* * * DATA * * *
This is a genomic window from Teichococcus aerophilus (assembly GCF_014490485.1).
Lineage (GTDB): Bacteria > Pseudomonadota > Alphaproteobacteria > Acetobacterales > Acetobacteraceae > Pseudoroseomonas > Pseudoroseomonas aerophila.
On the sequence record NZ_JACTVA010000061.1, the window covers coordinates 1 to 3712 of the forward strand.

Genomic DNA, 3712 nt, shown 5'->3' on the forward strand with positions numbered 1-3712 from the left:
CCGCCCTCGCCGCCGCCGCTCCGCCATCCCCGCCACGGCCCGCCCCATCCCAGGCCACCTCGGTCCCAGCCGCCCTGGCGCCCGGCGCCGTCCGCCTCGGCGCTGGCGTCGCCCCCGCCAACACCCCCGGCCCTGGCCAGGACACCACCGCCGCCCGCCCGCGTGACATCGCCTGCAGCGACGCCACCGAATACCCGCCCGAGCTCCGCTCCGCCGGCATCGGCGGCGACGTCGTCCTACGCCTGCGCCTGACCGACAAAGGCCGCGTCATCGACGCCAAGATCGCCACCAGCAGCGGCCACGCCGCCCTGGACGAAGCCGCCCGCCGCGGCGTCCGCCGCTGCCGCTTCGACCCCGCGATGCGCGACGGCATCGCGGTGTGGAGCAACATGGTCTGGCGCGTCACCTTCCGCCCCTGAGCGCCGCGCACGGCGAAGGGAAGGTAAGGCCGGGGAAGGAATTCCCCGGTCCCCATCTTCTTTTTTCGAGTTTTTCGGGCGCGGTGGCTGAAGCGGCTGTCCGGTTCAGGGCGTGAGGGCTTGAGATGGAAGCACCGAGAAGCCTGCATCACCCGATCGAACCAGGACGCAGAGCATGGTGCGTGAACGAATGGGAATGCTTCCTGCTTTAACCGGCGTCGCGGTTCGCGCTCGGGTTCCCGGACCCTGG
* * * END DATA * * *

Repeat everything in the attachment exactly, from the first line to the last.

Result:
This is a genomic window from Teichococcus aerophilus (assembly GCF_014490485.1).
Lineage (GTDB): Bacteria > Pseudomonadota > Alphaproteobacteria > Acetobacterales > Acetobacteraceae > Pseudoroseomonas > Pseudoroseomonas aerophila.
On the sequence record NZ_JACTVA010000061.1, the window covers coordinates 1 to 3712 of the forward strand.

Genomic DNA, 3712 nt, shown 5'->3' on the forward strand with positions numbered 1-3712 from the left:
CCGCCCTCGCCGCCGCCGCTCCGCCATCCCCGCCACGGCCCGCCCCATCCCAGGCCACCTCGGTCCCAGCCGCCCTGGCGCCCGGCGCCGTCCGCCTCGGCGCTGGCGTCGCCCCCGCCAACACCCCCGGCCCTGGCCAGGACACCACCGCCGCCCGCCCGCGTGACATCGCCTGCAGCGACGCCACCGAATACCCGCCCGAGCTCCGCTCCGCCGGCATCGGCGGCGACGTCGTCCTACGCCTGCGCCTGACCGACAAAGGCCGCGTCATCGACGCCAAGATCGCCACCAGCAGCGGCCACGCCGCCCTGGACGAAGCCGCCCGCCGCGGCGTCCGCCGCTGCCGCTTCGACCCCGCGATGCGCGACGGCATCGCGGTGTGGAGCAACATGGTCTGGCGCGTCACCTTCCGCCCCTGAGCGCCGCGCACGGCGAAGGGAAGGTAAGGCCGGGGAAGGAATTCCCCGGTCCCCATCTTCTTTTTTCGAGTTTTTCGGGCGCGGTGGCTGAAGCGGCTGTCCGGTTCAGGGCGTGAGGGCTTGAGATGGAAGCACCGAGAAGCCTGCATCACCCGATCGAACCAGGACGCAGAGCATGGTGCGTGAACGAATGGGAATGCTTCCTGCTTTAACCGGCGTCGCGGTTCGCGCTCGGGTTCCCGGACCCTGG